By: Henry J. Fromage (Three Beers) –
I was a weird kid. While most of my peers were busy with Starfox and The Simpsons, I was nose deep in the adventures of Heinrich Schliemann and Robinson Crusoe. Even above both of those, and a man who combined aspects of them both, was Thor Heyerdahl.
Like Schliemann, he had an interesting theory of history that nobody else believed, and the balls to go out and prove it himself. And like Crusoe, it would lead him on a South Sea trial of survival that would require all of the wits and inventiveness at his disposal.
Plus, there was a sweet parrot
Heyerdahl’s theory was that the population of Polynesia originally came from Peru, instead of Asia as originally thought. Since all the Peruvians would have been able to use were balsa wood rafts, nobody believed this trip was even possible. So Heyerdahl went and built such a raft himself, enlisted some inexperienced volunteers, and undertook the dangerous voyage himself. This film is a dramatization of what happened.
Kon-Tiki has much in common with fellow Oscar nominee Life of Pi. Both are tales of high adventure and survival that capture the beauty and danger of the Pacific. While Kon-Tiki certainly doesn’t have a Life of Pi budget, it is the most expensive Norwegian production ever, and every kroner shows up on screen. It’s full of beautiful shots and some of the best special effects work of the year, particularly in the thrilling shark sequence that rivals any I’ve ever seen.
Directors Joachim Ronning and Espen Sandberg have already parlayed their nice work here into a Hollywood deal, and interesting stylistic touches like a black and white raft building montage echoing Heyerdahl’s 1950 Oscar-winning documentary of his trip show their talent. It would not surprise me if star Pal Sverre Hagen follows them to Tinseltown, as he combines good acting chops with some Norwegian Ryan Gosling-lite looks.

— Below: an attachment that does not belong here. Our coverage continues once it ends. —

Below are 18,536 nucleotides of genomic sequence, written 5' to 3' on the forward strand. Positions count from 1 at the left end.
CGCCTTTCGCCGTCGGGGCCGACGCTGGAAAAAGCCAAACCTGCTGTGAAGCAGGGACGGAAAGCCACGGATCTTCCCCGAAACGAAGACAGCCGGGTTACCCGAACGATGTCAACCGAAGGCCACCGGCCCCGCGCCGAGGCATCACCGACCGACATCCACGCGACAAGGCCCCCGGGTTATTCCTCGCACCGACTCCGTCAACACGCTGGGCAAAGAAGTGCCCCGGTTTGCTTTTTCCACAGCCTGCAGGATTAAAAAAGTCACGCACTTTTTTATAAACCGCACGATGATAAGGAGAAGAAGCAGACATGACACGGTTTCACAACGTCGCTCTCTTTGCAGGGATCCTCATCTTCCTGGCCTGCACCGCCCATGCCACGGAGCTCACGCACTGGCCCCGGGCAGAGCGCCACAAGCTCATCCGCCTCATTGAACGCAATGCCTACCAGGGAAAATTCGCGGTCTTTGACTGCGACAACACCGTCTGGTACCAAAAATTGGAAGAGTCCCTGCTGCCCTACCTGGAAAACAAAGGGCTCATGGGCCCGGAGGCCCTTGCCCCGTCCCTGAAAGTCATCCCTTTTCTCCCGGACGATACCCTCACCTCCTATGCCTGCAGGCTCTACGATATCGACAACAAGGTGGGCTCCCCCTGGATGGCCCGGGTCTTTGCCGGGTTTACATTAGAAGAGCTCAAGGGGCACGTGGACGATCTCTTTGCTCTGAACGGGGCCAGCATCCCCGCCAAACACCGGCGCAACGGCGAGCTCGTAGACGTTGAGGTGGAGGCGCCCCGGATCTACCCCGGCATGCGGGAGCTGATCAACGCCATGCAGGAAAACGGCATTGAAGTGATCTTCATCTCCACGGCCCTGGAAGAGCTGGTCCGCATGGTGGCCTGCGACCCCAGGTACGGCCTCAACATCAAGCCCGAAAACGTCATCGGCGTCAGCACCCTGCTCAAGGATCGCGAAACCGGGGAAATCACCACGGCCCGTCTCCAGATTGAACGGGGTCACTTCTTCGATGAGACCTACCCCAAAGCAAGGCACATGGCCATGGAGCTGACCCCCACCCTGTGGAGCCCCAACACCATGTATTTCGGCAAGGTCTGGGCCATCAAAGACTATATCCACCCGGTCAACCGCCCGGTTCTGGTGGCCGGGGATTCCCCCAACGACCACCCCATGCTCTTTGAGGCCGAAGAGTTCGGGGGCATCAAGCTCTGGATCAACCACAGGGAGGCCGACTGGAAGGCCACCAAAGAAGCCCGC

Don’t worry, Ryan. You’re still my #1
There’s another, less flattering reason why Ronning and Sandberg are perfect for Hollywood. Their storytelling is overwhelmingly conventional, hitting all the familiar beats and resorting to clichés like phones breaking up and help arriving in the nick of time to move the plot and create tension. Some moments, like Heyerdahl dragging his sick wife through the jungle to catch a boat that could saver her life, when it would have been faster, more efficient, but sadly less dramatic if he’d just run ahead alone and asked them to wait, are nearly laughable.
Spoilers, I guess
There’s nothing nearly laughable about a shark eating a parrot. It’s entirely laughable. As cool as the shark sequence was, it was way overblown compared to what really happened, and while Heyerdahl’s real parrot didn’t make it, it was lost in a storm, and certainly not Mega Shark’d.
Take a minute and watch this. I swear it’s worth your time.
While this account of the famed Kon-Tiki expedition is a bit on the conventional side, it’s still a beautiful, compelling story of high adventure.
Take a Drink: whenever someone doubts Heyerdahl
Take a Drink: whenever a new type of sea life is seen
Do a Shot: shark!! (you call it if you want to include whale sharks)